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Learning Goal: Determine conditions for constructive and destructive
interference of light reflected from/ transmitted thro...
THIN FILM INTERFERENCE	

Thin film: A film with a thickness of the same magnitude
as the λ of light involved (in nm)	

How i...
CONSTRUCTIVE	

 DESTRUCTIVE
• When the reflected light waves A and
B are in phase, the crests and troughs
reinforce each ot...
HOWTO APPLYTHE CONCEPTS
Both aforementioned equations assume both rays undergo a soft or hard reflection	

If one undergoes...
TIPS
You have to be very careful to account for whether a phase
shift occurs at an interface where reflection is taking pla...
PRACTICE PROBLEM
A butterfly’s wings are made up of
two thin layers of a transparent
substance with a refraction index
of 1...
SOLUTION
Understanding the problem	

As the refractive index of keratin is greater than the
refractive index (n) of air, r...
Solving the problem	

Find the wavelength of blue light in keratin	

The λ of blue light is 475nm in air	

Therefore, λker...
REFERENCES
http://www.webexhibits.org/causesofcolor/15E.html	

http://physics.bu.edu/py106/notes/Thinfilm.html	

http://www...
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Conditions for Constructive and Destructive Thin Film Interference

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Physics Learning Object 2

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Conditions for Constructive and Destructive Thin Film Interference

  1. 1. Learning Goal: Determine conditions for constructive and destructive interference of light reflected from/ transmitted through thin films ! By Jennifer Whetter
  2. 2. THIN FILM INTERFERENCE Thin film: A film with a thickness of the same magnitude as the λ of light involved (in nm) How it works White light is incident on a surface A portion of the light is reflected, and the rest is transmitted through the medium At each successive interface (where two different mediums meet), a portion of light is reflected, and the rest is transmitted The light reflected from the interfaces will interfere The pattern of light that results from this interference appears as either light and dark bands or as colorful bands Interface 1 Interface 2 White Light
  3. 3. CONSTRUCTIVE DESTRUCTIVE • When the reflected light waves A and B are in phase, the crests and troughs reinforce each other • Resultant wave, C, has a greater amplitude than individual waves, resulting in more intense color • Mathematically, two reflected waves must be shifted by an integer number of wavelengths • 2dcosθ=mλ/n where m=1,2,3,.. • When the reflected light waves A and B are out of phase, the resulting wave is attenuated • The decrease in amplitude results in a less intense resultant color, or the lack of color • Mathematically, the path difference must be an odd number of half λ • 2dcosθ=(m+1/2)λ/n where m=0,1,2,3… } dsinθ }dsinθ d: thickness; θ: angle with respect to the normal; λ: wavelength in air/ vacuum; n: refractive index of the film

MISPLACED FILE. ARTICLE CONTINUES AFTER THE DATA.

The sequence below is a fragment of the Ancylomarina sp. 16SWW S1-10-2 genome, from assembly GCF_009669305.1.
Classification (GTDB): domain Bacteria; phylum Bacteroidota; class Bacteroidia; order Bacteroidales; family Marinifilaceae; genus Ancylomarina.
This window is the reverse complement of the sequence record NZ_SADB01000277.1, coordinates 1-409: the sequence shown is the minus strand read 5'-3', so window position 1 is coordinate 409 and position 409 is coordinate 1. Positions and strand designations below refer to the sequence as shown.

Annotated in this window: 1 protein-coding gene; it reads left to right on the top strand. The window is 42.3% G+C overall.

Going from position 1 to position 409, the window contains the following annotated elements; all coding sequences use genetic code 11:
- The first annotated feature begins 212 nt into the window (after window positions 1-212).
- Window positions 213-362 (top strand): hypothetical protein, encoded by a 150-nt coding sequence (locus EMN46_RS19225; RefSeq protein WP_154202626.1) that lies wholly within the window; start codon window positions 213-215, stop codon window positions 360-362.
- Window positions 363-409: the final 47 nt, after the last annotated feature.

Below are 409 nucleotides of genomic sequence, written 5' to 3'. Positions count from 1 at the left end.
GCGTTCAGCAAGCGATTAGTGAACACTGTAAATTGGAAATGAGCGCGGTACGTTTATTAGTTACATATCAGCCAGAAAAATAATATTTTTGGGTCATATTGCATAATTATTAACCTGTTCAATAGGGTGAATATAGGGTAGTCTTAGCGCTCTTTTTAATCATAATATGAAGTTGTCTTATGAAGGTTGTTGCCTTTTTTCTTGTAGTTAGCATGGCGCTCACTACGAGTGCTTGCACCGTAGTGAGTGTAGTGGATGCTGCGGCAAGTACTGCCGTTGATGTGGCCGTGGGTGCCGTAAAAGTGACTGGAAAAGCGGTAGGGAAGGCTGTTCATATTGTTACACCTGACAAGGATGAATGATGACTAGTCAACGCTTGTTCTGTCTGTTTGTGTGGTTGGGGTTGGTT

4. 4. HOWTO APPLYTHE CONCEPTS Both aforementioned equations assume both rays undergo a soft or hard reflection If one undergoes a soft reflection, and the other a soft reflection, there is an additional reflection of π radians and the equations are reversed The type of interference that occurs depends on: The path length difference Whether the reflected waves are out of phase depends on the extra distance (through the film and back) that the second ray must travel before rejoining the first ray A path length difference equal to an odd number of half wavelengths results in a phase shift of π radians Reflection A wave is reflected π radians out of phase when it tries to enter a medium with a lower speed of light (the refractive index of current medium is less than the refractive index of medium it is trying to enter)
  5. 5. TIPS You have to be very careful to account for whether a phase shift occurs at an interface where reflection is taking place Wavelengths (and hence interference patterns) often depend on whether or not a phase shift occurs at both, one, or none of the interfaces
  6. 6. PRACTICE PROBLEM A butterfly’s wings are made up of two thin layers of a transparent substance with a refraction index of 1.56 called keratin.When viewed in daylight, a portion of the wings reflects blue light of wavelength 475nm. Estimate the minimum thickness of this section of the film assuming m=1. Morpho menelaus
  7. 7. SOLUTION Understanding the problem As the refractive index of keratin is greater than the refractive index (n) of air, ray 2 will be reflected out of phase with ray 1 (with a phase inversion of 1/2 a λ) At the second interface, the ray is traveling from keratin to air (higher to lower refractive index), and ray 5 will be in phase with ray 1 Since one reflection is 1/2 λ and the other is 0 λ, the net phase inversion, Φ is 1/2 λ Since bright blue is observed, you are dealing with constructive interference therefore you use the formula: path difference=mλ where m=1,2,3
  8. 8. Solving the problem Find the wavelength of blue light in keratin The λ of blue light is 475nm in air Therefore, λkeratin=λair/nkeratin=475/1.56=304nm Equation for thin film interference path difference=2t+Φ where m=1,2,3,… mλ =2t+1/2λ where t is thickness 2t=mλkeratin-1/2λkeratin t=1/2(m-1/2)(304) t=1/2(1-1/2)(304) t=1/4(304) t=76nm SOLUTION CONTINUED minimum non-zero thickness of keratin film
  9. 9. REFERENCES http://www.webexhibits.org/causesofcolor/15E.html http://physics.bu.edu/py106/notes/Thinfilm.html http://www.tufts.edu/as/tampl/projects/micro_rs/theory.html http://dev.physicslab.org/Document.aspx? doctype=3&filename=PhysicalOptics_ThinFilmInterference.xml

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